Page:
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LB's recovery hasn't helped Steelers defense

PITTSBURGH -- Pittsburgh Steelers linebacker Joey Porter
returns to Denver this weekend for the first time since being shot
there six weeks ago. Don't look for him to drop by any sports bars.

"I'm going to be where I'm supposed to be," Porter said.
"This is a business trip. It's not like on Saturday nights we go
out anyway. I'll get some dinner, probably in the hotel, and get
ready for the game."

Pittsburgh (2-3), coming off consecutive one-sided losses at
home, plays Sunday at Denver (4-1) in what several Steelers say is
a pivotal game. If only for that reason, Porter will be much too
busy to spend much time thinking about his last trip to Denver.

Porter was shot outside a sports bar several hours after the
Colorado State-Colorado game on Aug. 30. A former Colorado State
player, Porter went to the bar with some former college friends and
was standing in a parking lot with about 150 others when the
shooting took place.

The 9-millimeter bullet struck Porter in the buttocks and lodged
in his right thigh before being removed by the Steelers' team
doctor two days later. The Steelers initially feared Porter might
miss half the season, but his wounds healed so quickly he missed
only two games.

The shooting left one dead and wounded five others, including
Porter, who was described by police as an innocent bystander.
Porter has not talked to police since that weekend.

"I didn't see nothing, so there's nothing I can tell them,"
Porter said. "I told them I was hit. There was nothing else I saw.
I gave them my statement that day. That's all I remember."

Despite his quick return to the lineup, Porter has yet to start
playing like he did last season, when he became the first NFL
player to have nine sacks and four interceptions in a season. He
has one sack and nine tackles in three games, and has yet to make
more than four tackles in a game.

But Porter is hardly to blame for the Steelers' ongoing problems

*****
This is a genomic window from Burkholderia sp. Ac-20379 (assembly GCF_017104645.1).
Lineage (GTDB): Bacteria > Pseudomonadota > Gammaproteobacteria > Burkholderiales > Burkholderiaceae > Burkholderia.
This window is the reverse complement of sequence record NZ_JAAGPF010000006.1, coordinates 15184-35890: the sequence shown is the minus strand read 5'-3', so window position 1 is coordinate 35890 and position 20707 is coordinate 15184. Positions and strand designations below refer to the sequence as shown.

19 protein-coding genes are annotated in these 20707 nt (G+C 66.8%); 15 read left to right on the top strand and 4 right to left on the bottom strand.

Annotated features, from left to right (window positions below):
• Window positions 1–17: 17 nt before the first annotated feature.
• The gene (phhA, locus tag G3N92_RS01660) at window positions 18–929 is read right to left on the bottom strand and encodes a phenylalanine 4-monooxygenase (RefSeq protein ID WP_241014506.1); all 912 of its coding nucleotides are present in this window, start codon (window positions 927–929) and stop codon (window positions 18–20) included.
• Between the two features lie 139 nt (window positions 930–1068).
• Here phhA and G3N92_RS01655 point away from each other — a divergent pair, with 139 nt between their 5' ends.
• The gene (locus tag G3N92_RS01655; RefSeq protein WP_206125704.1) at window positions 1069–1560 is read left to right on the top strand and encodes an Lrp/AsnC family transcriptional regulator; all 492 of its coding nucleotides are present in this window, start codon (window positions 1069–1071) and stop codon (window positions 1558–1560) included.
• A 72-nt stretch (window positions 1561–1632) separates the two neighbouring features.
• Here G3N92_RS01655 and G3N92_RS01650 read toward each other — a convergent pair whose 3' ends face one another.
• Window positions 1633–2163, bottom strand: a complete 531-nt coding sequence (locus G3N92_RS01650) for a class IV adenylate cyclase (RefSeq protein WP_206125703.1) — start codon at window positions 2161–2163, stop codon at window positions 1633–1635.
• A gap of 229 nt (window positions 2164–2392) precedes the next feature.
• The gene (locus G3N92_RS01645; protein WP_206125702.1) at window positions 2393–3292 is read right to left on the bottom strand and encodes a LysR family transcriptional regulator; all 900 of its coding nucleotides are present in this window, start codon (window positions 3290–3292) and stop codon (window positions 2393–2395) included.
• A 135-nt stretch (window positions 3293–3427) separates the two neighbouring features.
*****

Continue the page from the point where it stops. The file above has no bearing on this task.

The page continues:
with controlling offenses that use four-receiver sets, which often
force Porter and linebacker Kendrell Bell to drop into pass
coverage.

Porter hasn't complained about being used as essentially an
extra defensive back, though it takes away from his ability to pass
rush.

"I'm doing what the defense asks me. I don't keep track or a
chart of how many times I rushed or how many times I dropped,"
Porter said. "He calls it, I haul it, it's as simple as that."

What isn't proving as simple is fixing a Steelers defense that
has allowed 30 or more points three times after doing so eight
times last season. Coach Bill Cowher says the Steelers are blitzing
as often as they did a year ago, but they have only nine sacks in
five games after having 50 sacks last season.

Here's the anomaly: the Steelers' defense is top-ranked in the
league, mostly because teams are scoring so fast they're not piling
up lots of yards. Also, the Steelers have allowed four touchdowns
on returns, three on interceptions, and another interception was
returned to their 1 and was quickly converted into a touchdown.

The Steelers are allowing 25.8 points per game, the ninth worst
average in the league.

Porter won't say if he thinks blitzing more might prove
disruptive to opposing quarterbacks, who have completed 35 of 41
passes for four touchdowns in the Steelers' last two games.

TV cameras caught Porter yelling, "Take off the shackles"
during Sunday night's 33-13 loss at home to Cleveland, but he
denies he wanted defensive coordinator Tim Lewis to call more
blitzes.

"It doesn't matter what defense is called, it's up to everyone
to go out there and stop them from making offensive plays," he
said. "That's the scheme, period. I don't go out there and
complain about a defensive play. I don't have any defenses for me.
Nobody has a certain defense. You're rushing or you're dropping.
Game, set, match."